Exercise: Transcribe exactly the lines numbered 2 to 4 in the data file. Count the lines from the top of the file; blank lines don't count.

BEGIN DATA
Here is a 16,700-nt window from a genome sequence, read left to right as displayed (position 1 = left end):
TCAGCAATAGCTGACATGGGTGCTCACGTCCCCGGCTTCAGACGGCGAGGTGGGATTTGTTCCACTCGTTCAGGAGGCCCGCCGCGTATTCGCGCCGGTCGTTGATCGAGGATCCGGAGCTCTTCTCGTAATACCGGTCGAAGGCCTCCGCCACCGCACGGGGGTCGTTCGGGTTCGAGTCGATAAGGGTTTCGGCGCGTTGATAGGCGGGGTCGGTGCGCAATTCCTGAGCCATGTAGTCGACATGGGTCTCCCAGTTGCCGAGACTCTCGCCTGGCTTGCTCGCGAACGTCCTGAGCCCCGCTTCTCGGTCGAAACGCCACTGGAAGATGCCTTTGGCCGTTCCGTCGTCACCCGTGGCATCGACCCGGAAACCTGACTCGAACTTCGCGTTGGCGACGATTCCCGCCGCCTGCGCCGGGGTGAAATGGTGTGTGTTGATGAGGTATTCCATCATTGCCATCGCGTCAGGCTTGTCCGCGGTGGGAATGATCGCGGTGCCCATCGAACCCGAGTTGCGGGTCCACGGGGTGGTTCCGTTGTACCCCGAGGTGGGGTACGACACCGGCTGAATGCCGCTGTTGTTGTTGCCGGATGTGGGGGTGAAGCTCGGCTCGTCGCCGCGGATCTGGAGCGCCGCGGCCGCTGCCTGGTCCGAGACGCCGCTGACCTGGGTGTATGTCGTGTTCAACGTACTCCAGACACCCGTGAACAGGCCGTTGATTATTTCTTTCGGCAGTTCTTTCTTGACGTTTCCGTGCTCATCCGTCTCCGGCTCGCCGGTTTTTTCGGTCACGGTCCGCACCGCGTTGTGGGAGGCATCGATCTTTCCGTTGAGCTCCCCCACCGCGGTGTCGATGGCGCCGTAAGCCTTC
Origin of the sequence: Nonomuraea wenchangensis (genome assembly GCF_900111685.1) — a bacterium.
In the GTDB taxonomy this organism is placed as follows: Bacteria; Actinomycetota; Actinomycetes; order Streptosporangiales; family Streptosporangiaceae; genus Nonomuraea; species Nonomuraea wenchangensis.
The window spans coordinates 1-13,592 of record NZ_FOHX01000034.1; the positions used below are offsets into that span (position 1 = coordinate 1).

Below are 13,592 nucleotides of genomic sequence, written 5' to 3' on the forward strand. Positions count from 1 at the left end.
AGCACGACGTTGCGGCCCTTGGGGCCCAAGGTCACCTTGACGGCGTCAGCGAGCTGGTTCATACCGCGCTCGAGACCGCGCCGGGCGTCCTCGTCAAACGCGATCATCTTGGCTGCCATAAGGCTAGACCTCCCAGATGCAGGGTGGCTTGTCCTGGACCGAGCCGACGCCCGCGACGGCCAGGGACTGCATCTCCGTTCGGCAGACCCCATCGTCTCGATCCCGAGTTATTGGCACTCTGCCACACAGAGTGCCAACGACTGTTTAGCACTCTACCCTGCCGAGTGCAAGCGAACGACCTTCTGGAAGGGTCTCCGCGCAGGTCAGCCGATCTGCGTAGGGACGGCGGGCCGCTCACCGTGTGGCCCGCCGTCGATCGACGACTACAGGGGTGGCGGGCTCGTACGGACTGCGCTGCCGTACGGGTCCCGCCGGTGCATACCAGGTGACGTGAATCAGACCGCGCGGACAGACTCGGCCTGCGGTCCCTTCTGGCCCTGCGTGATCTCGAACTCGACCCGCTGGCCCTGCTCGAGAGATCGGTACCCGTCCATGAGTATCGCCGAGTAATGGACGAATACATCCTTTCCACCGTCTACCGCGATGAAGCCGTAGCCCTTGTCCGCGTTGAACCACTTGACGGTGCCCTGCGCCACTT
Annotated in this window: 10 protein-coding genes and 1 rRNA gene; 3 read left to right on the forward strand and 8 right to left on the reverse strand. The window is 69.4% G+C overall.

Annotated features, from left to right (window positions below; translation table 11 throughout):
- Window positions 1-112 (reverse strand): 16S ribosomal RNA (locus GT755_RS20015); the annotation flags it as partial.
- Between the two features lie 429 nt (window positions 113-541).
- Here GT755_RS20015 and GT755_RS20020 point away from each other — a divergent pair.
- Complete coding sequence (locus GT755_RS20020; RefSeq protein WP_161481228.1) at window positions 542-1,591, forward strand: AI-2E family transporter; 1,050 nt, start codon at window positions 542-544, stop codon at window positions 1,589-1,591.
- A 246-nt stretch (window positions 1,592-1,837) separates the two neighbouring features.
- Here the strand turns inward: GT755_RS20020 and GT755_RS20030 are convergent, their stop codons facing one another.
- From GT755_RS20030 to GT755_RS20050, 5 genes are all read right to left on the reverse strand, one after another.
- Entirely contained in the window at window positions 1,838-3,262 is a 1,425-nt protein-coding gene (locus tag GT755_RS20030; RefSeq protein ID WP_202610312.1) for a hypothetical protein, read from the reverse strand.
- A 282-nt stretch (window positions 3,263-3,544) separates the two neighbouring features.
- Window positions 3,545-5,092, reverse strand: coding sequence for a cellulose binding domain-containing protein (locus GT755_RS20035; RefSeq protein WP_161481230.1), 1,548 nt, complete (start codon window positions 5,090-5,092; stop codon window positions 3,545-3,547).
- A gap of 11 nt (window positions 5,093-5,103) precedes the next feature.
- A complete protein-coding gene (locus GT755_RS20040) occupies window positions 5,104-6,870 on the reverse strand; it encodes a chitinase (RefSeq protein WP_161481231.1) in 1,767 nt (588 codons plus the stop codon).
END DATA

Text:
TCAGCAATAGCTGACATGGGTGCTCACGTCCCCGGCTTCAGACGGCGAGGTGGGATTTGTTCCACTCGTTCAGGAGGCCCGCCGCGTATTCGCGCCGGTCGTTGATCGAGGATCCGGAGCTCTTCTCGTAATACCGGTCGAAGGCCTCCGCCACCGCACGGGGGTCGTTCGGGTTCGAGTCGATAAGGGTTTCGGCGCGTTGATAGGCGGGGTCGGTGCGCAATTCCTGAGCCATGTAGTCGACATGGGTCTCCCAGTTGCCGAGACTCTCGCCTGGCTTGCTCGCGAACGTCCTGAGCCCCGCTTCTCGGTCGAAACGCCACTGGAAGATGCCTTTGGCCGTTCCGTCGTCACCCGTGGCATCGACCCGGAAACCTGACTCGAACTTCGCGTTGGCGACGATTCCCGCCGCCTGCGCCGGGGTGAAATGGTGTGTGTTGATGAGGTATTCCATCATTGCCATCGCGTCAGGCTTGTCCGCGGTGGGAATGATCGCGGTGCCCATCGAACCCGAGTTGCGGGTCCACGGGGTGGTTCCGTTGTACCCCGAGGTGGGGTACGACACCGGCTGAATGCCGCTGTTGTTGTTGCCGGATGTGGGGGTGAAGCTCGGCTCGTCGCCGCGGATCTGGAGCGCCGCGGCCGCTGCCTGGTCCGAGACGCCGCTGACCTGGGTGTATGTCGTGTTCAACGTACTCCAGACACCCGTGAACAGGCCGTTGATTATTTCTTTCGGCAGTTCTTTCTTGACGTTTCCGTGCTCATCCGTCTCCGGCTCGCCGGTTTTTTCGGTCACGGTCCGCACCGCGTTGTGGGAGGCATCGATCTTTCCGTTGAGCTCCCCCACCGCGGTGTCGATGGCGCCGTAAGCCTTC
Origin of the sequence: Nonomuraea wenchangensis (genome assembly GCF_900111685.1) — a bacterium.
In the GTDB taxonomy this organism is placed as follows: Bacteria; Actinomycetota; Actinomycetes; order Streptosporangiales; family Streptosporangiaceae; genus Nonomuraea; species Nonomuraea wenchangensis.